Where lemurs and humans are prey

By Kate Thompson, Safina Center “Kalpana Chawla Launchpad Fellow”

Rural Madagascar. Photo: Kate Thompson

Today we are sitting in front of an ox-less ox-cart. Cows are getting rarer and rarer here. Cattle-thieves came through our village August 2017 and took everything. A key means of life savings and financial stability, cows are also quite a liability these days. They are blood in turbid water. When we arrived, the president of our village said it was safe from a repeat attack, because there were simply no cows left to steal.

Today we are sitting in front of an ox-less ox-cart, under the shade of a large leafy tree. The men crouch on one side and the women, wailing, huddle around the other. Wordlessly, my translators and I sit in the back of the crowd. On the bed of the ox-cart is a tented coffin. It looks almost boat-like: a floral and striped sheet stretched over the planks like a downed sail. A black back-pack is nested on one side. The faty–the dead one–has a long way to go.

Our neighbor, the victim’s cousin, tells us the boy was 18 and died after he injured his back carrying home an injured friend. They came across cattle-thieves in the forest and the boy’s friend, an older man, was shot. The boy hauled him home and got a “sickness in his back.” He was sick for hela be, a long time, in bed unable to walk. They say he saw a doctor, but it didn’t help. He died yesterday morning. I’m not sure what sickness nestled in the junction of his ribs and spine. Before I know the story, I know he must have died recently. Because the coffin is merely tented, the breeze is slight, and the air is hot.

As part of my research, I’m looking at how violent crime affects people’s choices to hunt wildlife, to hide in the forests, and to overcome unbelievable adversity. People show me doors scarred with machete marks, and empty paddocks where their prize cattle used to live. We talk about how they feel, and how they cope. When villages are attacked, people normally disperse into the forests in search of sanctuary. What does that mean for the animals who live there? Does Madagascar’s last wildlife refugia have room for more refugees?

The declining political situation in Madagascar, which has been fraught with years of turmoil, has led to a decreased and largely ineffective police presence. In the region where we work theft, kidnappings and murders are growing more frequent. “I think it’s the poverty,” says my translator. “There’s no corn, no work, no rain.” A neighbor shrugs, “Tsy maintsy.” There is no other option.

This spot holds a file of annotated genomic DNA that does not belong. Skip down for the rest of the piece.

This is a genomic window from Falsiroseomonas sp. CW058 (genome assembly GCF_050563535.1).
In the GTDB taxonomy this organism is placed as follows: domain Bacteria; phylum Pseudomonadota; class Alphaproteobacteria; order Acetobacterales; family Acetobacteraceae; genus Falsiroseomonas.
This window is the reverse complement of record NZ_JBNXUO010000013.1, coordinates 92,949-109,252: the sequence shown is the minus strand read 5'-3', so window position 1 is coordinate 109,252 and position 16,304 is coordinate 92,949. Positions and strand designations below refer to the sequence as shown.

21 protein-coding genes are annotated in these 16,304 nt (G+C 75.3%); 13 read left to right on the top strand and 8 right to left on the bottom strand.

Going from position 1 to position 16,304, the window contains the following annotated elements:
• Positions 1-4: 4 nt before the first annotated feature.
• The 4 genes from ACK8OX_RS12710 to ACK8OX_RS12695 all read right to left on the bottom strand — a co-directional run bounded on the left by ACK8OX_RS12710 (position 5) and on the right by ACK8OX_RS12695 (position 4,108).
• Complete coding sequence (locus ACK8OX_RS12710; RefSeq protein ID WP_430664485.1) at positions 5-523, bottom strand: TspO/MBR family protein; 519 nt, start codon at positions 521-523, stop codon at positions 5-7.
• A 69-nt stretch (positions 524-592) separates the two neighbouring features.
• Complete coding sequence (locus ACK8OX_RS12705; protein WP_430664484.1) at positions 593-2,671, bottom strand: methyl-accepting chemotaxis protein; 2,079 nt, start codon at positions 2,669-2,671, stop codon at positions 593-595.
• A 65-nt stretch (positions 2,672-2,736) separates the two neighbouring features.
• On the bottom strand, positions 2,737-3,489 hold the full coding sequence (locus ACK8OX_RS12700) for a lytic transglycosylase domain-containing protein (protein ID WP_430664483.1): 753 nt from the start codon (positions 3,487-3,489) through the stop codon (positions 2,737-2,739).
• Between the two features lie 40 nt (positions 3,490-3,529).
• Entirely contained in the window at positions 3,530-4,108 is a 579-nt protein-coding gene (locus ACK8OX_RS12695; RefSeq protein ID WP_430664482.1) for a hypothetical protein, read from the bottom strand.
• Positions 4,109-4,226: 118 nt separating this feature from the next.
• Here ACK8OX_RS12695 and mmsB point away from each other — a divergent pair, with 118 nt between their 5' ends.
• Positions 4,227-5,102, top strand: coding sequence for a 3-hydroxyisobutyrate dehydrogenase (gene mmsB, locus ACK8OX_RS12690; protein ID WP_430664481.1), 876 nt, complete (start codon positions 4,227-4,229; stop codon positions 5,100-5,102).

The community we live in was formerly dependent on corn. “We don’t bother planting anything now,” says another of our neighbors. “There’s no rain, and even if we could the dahalo would come and pull out our crops before we can harvest them. The bandits eat the vegetables before they’re even ripe.” She leans against a fence post and looks at the ground. “We can’t go out to our lasy to farm,” adds her husband. “The fields are far and there aren’t any genderme to protect us, if we planted corn in our fields. We have to live there all season while we till the soil and everything we with bring us there would get stolen or worse” he says gravely. “The police never come with us,” his wife replies. “No one cares.”

How does crime interrupt the flow of food in a rural community? If you’re to afraid to go to the market (the nearest town is a four-hour-long walk on foot), where do you buy your groceries? If you can’t bring your crops to that same market to sell, where does your income from? “All that’s left is the wood,” one man says in a focal group discussion. “No rain. No crops. Nothing but trees from the forest to cut and sell.” As crime escalates, does dependency on forest resources increase as well?

Gun ownership appears to be rising. Men buy guns for personal protection. Guns provide a sense of security on the open road and a means of arming the local colon, or militia, that keeps watch during the night. Focal groups suggest the most common way to hunt sifaka is with a slingshot. “You can get the grandpa lemur, the dad lemur, the son lemur all at once because they live in big families,” said a man last year. “Sifakas like especially some few trees–the same we use for the making boards and beams for houses,” a teen in our most recent hunter-group explains. “So we know where they will be going.”

When you add in guns, what happens then? When selling timber and other forest products becomes increasing important as an economic life-line in the local economy, then what? Where do any of us, lemur, human or otherwise, find refuge then?

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